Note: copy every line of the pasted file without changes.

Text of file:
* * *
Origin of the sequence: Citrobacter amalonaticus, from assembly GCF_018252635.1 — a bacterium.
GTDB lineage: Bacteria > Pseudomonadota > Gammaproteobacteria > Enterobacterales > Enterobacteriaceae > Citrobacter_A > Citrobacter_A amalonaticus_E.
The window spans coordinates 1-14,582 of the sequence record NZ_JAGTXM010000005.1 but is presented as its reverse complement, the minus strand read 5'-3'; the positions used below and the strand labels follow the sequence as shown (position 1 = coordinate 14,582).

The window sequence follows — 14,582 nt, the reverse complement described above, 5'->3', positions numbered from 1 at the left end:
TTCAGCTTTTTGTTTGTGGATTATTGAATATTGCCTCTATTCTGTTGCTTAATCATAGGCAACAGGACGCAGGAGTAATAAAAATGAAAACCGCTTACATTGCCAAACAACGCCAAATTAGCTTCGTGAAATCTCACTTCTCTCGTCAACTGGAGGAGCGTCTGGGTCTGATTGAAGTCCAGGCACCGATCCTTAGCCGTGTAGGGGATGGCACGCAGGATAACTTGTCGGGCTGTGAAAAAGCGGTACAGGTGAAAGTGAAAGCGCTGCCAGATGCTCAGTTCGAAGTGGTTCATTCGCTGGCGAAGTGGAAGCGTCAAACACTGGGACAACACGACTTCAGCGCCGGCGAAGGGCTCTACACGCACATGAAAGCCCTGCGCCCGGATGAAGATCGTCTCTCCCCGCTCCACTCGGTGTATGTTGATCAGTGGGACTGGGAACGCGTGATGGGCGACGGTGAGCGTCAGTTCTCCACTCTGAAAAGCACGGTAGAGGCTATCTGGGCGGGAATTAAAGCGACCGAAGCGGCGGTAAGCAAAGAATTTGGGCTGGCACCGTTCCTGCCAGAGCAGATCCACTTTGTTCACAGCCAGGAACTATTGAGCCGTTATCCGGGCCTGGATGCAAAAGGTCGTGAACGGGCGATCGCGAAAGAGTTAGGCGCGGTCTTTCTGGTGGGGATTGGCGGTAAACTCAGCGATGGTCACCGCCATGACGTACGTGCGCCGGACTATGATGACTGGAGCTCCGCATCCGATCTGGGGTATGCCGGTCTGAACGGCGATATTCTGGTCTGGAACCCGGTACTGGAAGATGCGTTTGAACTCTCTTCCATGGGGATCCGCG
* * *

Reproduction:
Origin of the sequence: Citrobacter amalonaticus, from assembly GCF_018252635.1 — a bacterium.
GTDB lineage: Bacteria > Pseudomonadota > Gammaproteobacteria > Enterobacterales > Enterobacteriaceae > Citrobacter_A > Citrobacter_A amalonaticus_E.
The window spans coordinates 1-14,582 of the sequence record NZ_JAGTXM010000005.1 but is presented as its reverse complement, the minus strand read 5'-3'; the positions used below and the strand labels follow the sequence as shown (position 1 = coordinate 14,582).

The window sequence follows — 14,582 nt, the reverse complement described above, 5'->3', positions numbered from 1 at the left end:
TTCAGCTTTTTGTTTGTGGATTATTGAATATTGCCTCTATTCTGTTGCTTAATCATAGGCAACAGGACGCAGGAGTAATAAAAATGAAAACCGCTTACATTGCCAAACAACGCCAAATTAGCTTCGTGAAATCTCACTTCTCTCGTCAACTGGAGGAGCGTCTGGGTCTGATTGAAGTCCAGGCACCGATCCTTAGCCGTGTAGGGGATGGCACGCAGGATAACTTGTCGGGCTGTGAAAAAGCGGTACAGGTGAAAGTGAAAGCGCTGCCAGATGCTCAGTTCGAAGTGGTTCATTCGCTGGCGAAGTGGAAGCGTCAAACACTGGGACAACACGACTTCAGCGCCGGCGAAGGGCTCTACACGCACATGAAAGCCCTGCGCCCGGATGAAGATCGTCTCTCCCCGCTCCACTCGGTGTATGTTGATCAGTGGGACTGGGAACGCGTGATGGGCGACGGTGAGCGTCAGTTCTCCACTCTGAAAAGCACGGTAGAGGCTATCTGGGCGGGAATTAAAGCGACCGAAGCGGCGGTAAGCAAAGAATTTGGGCTGGCACCGTTCCTGCCAGAGCAGATCCACTTTGTTCACAGCCAGGAACTATTGAGCCGTTATCCGGGCCTGGATGCAAAAGGTCGTGAACGGGCGATCGCGAAAGAGTTAGGCGCGGTCTTTCTGGTGGGGATTGGCGGTAAACTCAGCGATGGTCACCGCCATGACGTACGTGCGCCGGACTATGATGACTGGAGCTCCGCATCCGATCTGGGGTATGCCGGTCTGAACGGCGATATTCTGGTCTGGAACCCGGTACTGGAAGATGCGTTTGAACTCTCTTCCATGGGGATCCGCG